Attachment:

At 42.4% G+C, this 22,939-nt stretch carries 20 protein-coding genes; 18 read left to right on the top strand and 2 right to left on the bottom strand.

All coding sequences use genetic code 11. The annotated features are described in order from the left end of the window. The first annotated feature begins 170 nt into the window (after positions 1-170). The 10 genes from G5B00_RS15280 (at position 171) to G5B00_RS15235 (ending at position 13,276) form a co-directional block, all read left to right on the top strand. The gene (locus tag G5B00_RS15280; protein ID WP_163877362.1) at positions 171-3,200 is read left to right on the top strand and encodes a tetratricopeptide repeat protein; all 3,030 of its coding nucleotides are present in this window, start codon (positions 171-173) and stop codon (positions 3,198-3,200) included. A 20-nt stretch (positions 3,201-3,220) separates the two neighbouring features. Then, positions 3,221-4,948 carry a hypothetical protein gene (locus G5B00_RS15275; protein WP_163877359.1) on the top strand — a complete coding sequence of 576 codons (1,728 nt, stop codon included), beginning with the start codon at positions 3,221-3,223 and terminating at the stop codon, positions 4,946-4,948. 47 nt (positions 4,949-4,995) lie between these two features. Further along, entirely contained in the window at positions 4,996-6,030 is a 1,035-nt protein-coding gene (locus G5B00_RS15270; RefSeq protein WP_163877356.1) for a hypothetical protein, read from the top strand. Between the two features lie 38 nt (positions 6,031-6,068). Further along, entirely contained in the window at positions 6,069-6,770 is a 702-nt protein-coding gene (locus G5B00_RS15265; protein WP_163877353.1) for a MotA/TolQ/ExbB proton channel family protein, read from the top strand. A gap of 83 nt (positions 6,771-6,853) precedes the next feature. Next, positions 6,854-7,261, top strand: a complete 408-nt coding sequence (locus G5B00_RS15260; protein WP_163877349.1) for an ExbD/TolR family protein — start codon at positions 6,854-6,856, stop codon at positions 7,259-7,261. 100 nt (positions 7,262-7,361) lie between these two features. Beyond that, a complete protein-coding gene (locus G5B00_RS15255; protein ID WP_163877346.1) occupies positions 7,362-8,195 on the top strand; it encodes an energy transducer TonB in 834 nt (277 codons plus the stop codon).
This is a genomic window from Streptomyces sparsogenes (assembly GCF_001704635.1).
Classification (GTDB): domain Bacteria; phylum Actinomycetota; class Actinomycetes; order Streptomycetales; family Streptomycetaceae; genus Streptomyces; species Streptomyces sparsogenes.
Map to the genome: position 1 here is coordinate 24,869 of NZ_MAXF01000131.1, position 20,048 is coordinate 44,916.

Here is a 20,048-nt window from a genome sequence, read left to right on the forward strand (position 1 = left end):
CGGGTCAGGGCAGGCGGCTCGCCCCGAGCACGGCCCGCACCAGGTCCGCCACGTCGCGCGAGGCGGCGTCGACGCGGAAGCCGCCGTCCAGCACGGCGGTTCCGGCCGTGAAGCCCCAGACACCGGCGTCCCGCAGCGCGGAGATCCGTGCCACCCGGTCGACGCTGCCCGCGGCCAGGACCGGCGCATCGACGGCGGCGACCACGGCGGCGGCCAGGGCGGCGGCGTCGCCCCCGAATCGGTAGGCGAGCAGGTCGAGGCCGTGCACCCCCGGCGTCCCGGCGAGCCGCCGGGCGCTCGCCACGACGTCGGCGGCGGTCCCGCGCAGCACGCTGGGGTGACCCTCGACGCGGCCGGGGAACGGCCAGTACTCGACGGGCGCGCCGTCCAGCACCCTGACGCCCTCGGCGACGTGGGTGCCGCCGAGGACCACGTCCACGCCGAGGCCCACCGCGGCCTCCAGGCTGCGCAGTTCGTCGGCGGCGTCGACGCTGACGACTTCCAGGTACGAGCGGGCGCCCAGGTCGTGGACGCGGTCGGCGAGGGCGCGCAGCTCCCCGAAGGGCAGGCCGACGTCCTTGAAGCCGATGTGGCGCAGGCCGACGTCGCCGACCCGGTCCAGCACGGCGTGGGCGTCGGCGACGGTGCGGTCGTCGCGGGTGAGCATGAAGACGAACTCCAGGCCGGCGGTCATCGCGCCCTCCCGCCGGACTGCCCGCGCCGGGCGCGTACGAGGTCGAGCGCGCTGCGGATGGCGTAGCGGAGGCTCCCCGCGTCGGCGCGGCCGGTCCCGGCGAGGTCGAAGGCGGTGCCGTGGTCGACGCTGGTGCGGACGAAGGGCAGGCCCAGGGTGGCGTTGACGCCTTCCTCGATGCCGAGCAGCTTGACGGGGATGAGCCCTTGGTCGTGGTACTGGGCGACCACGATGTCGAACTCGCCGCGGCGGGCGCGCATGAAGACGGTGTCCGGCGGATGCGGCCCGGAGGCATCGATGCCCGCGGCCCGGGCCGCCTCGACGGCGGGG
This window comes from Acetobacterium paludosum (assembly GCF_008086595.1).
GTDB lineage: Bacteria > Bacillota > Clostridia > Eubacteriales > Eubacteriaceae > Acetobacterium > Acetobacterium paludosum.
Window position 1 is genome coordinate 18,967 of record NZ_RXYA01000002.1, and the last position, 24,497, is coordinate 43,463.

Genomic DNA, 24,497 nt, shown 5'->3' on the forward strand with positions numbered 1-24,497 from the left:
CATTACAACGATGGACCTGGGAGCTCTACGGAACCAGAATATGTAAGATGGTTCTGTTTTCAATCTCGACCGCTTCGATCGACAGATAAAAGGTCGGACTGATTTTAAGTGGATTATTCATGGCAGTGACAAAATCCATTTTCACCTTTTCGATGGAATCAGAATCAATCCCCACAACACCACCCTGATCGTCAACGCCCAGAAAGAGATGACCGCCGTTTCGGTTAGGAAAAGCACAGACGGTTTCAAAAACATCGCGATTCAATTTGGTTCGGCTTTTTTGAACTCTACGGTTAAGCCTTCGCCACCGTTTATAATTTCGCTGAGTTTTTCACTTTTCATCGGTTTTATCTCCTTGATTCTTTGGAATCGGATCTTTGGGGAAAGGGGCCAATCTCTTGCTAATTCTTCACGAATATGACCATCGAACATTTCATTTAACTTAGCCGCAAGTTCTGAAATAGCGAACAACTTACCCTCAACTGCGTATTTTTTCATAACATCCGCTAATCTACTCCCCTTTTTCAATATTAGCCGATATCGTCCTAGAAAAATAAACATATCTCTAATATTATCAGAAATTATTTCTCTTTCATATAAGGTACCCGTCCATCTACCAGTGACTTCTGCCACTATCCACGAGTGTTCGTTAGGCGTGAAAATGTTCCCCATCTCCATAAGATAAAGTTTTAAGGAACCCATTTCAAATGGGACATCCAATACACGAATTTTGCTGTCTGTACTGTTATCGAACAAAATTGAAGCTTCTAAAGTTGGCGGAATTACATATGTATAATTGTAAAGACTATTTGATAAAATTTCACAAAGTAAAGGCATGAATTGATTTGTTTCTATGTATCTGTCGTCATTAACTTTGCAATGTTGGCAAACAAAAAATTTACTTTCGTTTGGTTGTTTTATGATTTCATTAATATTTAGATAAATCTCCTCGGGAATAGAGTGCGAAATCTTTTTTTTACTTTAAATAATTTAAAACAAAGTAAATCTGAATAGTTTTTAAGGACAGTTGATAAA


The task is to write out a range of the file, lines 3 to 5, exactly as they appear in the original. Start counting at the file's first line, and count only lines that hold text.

This is a genomic window from Streptomyces sparsogenes (assembly GCF_001704635.1).
Classification (GTDB): domain Bacteria; phylum Actinomycetota; class Actinomycetes; order Streptomycetales; family Streptomycetaceae; genus Streptomyces; species Streptomyces sparsogenes.
Map to the genome: position 1 here is coordinate 24,869 of NZ_MAXF01000131.1, position 20,048 is coordinate 44,916.